# Times

I've been thinking about the time for some time now! What a
funny thing to say. Let me explain. Often during the day I have to
look at my watch to see what the time is.

"Am I late?''

"Will I get there on time?''

"This is very boring, is that all the time is?''

"I can't wait, I wonder what the time is now?''

and so on.

I have a digital watch on my wrist, one in the car and one by the side of my bed. For quite a while I've been fascinated by the way the digital numbers are displayed and the patterns they show. Some of my friends also get caught up in this. I'll explain more ...

When it's:-

I'm very likely to say, "Well, that's interesting, if you put a
mirror down where the dots are you find you get symmetry; there's
definitely a line of symmetry down the middle.''

So I'll then look for another, and here's one:-

Is it the next one or are there some in between?

Whatever the next one is, I wonder how long it is between the two times?

So there we go, the first challenge is to find times on a 24 hr digital watch/clock that have this line of symmetry down the middle. You might find some rather different ones in which you have to decide whether they are allowed or not, that's all part of doing investigations.

But, you know, there are other sorts of shapes that fascinate me. What about this one for instance:

This is just good because when you stand on your head, or show someone else your watch [with your watch upside down to them], you find it can say the same time. Maybe we have to start ignoring the dots in between the hours and minutes, so we take it to look like:

As before there are others like:-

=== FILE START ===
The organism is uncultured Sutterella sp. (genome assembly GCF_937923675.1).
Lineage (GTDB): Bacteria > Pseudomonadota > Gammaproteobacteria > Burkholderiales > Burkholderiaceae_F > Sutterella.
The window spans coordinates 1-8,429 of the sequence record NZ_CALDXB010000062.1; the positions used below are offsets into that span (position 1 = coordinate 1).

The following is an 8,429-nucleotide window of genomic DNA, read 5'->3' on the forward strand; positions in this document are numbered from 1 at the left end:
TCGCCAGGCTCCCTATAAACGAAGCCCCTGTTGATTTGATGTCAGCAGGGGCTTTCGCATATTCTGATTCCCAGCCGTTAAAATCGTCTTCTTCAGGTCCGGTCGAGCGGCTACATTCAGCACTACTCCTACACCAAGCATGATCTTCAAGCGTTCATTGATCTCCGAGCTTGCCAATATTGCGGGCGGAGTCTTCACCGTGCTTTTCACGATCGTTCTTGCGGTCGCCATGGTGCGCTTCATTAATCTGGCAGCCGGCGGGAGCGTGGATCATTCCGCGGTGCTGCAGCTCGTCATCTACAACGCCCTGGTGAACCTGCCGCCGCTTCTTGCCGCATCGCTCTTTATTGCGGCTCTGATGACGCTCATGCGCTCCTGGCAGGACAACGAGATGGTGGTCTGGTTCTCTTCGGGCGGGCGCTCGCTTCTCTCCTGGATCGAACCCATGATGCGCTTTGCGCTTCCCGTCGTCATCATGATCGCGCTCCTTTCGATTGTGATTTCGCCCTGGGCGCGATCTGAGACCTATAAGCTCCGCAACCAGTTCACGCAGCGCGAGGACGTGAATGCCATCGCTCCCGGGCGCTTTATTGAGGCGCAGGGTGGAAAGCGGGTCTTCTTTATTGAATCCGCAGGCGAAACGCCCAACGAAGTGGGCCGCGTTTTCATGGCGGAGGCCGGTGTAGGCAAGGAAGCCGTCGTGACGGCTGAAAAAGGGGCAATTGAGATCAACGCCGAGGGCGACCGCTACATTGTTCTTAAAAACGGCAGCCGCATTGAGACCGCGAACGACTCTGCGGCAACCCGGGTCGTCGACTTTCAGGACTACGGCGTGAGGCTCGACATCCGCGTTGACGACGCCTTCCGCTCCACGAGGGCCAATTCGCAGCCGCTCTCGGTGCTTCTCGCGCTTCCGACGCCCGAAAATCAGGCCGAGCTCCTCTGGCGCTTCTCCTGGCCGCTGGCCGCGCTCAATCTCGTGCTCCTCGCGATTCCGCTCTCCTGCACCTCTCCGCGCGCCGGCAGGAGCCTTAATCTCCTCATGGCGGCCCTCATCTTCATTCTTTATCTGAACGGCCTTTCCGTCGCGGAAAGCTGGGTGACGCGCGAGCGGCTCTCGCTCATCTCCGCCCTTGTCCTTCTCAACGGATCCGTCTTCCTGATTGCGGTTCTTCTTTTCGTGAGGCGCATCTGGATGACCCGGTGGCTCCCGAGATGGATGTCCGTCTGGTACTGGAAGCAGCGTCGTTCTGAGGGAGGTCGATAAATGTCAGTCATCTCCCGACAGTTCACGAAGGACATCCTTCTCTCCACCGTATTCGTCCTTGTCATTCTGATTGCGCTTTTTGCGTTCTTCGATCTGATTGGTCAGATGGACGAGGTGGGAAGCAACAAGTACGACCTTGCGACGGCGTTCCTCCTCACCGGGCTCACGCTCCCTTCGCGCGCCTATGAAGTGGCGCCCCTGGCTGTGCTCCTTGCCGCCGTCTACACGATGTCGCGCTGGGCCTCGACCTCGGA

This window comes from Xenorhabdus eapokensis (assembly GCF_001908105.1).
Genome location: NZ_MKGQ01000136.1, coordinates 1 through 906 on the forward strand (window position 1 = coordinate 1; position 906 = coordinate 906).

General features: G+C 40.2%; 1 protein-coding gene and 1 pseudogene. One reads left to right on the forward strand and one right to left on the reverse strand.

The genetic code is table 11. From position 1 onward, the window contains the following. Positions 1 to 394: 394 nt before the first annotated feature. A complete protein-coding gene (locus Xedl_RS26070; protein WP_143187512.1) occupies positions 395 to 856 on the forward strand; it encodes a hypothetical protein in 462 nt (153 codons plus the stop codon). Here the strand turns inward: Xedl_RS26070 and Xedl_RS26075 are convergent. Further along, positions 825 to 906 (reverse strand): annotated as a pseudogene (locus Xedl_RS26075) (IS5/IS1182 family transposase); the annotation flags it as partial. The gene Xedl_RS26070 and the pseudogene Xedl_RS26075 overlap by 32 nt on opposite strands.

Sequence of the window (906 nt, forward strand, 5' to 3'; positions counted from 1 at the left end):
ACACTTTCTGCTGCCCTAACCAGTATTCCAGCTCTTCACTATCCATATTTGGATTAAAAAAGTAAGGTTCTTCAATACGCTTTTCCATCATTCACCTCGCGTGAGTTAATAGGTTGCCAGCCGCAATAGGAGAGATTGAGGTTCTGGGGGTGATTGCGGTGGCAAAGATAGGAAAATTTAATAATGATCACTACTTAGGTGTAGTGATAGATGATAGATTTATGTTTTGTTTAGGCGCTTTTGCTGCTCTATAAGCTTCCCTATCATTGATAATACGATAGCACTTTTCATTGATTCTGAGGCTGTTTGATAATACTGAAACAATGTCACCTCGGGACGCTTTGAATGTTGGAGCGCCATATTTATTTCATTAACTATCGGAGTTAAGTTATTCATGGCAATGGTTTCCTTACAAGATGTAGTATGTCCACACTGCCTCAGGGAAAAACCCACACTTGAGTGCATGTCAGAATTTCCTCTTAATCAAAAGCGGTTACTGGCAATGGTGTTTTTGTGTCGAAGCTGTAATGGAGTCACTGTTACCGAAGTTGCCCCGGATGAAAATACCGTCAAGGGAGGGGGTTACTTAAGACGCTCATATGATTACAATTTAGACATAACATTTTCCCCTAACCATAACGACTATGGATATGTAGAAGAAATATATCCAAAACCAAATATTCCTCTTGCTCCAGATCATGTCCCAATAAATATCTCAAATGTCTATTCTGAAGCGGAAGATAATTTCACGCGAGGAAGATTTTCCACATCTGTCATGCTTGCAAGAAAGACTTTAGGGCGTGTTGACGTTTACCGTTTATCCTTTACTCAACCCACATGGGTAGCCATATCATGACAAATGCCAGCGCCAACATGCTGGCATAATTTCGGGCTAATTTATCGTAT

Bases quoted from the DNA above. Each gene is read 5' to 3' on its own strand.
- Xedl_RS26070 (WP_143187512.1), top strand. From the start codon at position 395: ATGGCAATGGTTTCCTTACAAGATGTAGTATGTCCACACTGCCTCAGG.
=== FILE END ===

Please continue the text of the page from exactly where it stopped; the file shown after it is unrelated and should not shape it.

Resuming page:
which we may prefer to see as simply:-

I wonder just how many there are?

Can we use the seconds numbers as well?

Does it help to always have your watch set to being a 24 hour
display?

Well all of that was something to do with shape.

What about the actual numbers, or digits?

Here's an idea which I've used when running a residential course
for youngsters. I told them that we would have a break and the next
time that we would meet would be when the digits added up to 10.
[We did not include the seconds.] So after the lunch break we met
at 1:54.

Here are three times that add up to ten:

Have a go yourself and see what others you can come up with; you may think about changing the rule later on.

I've had a go at times that add up to 12!

Well, that's it.

"I wonder what would happen if ...?''

Do enjoy this. Looking at the time may never be the same again!

Remember to send in ideas, even if you do it on your own and not through a school.

You may find it helpful to have a mirror handy.

Don't be afraid to turn your paper!

Even though this challenge is about times on clocks, the display on a calculator will help you to explore the patterns more easily than trying to write the numbers on paper. So grab a calculator and punch in some "times". A little hand mirror can help check for symmetry and reflections too.

Let us know what you find by emailing primary.nrich@maths.org! Please don't worry that your solution is not "complete" - we'd like to hear about anything you have tried. Teachers - you might like to send in a summary of your children's work.

Hurrah! In 2015 we had a solution come in from Jake at St George's C of E primary schoolTimes

You have to have 1 at the start otherwise it won't work.

Then when I started to think about it, I realised you could have 0 or 2 to start. You can't have a number greater than 2 because it is a 24 hour clock.

If you used 8 (which has symmetry) you would have 18:81 and you can't have 8 in the minutes as the highest number you can have is 59 in the minutes.

I then worked out you could have these times:

0 1:1 0

02:50

05:20's good

1 0:0 1

1 1 . 1 1

1 2:5 1

1 5:2 1

20:05

2 1:1 5

22:55 Jake

Thanks, that's a good answer, sorry your previous submission got lost in the airways.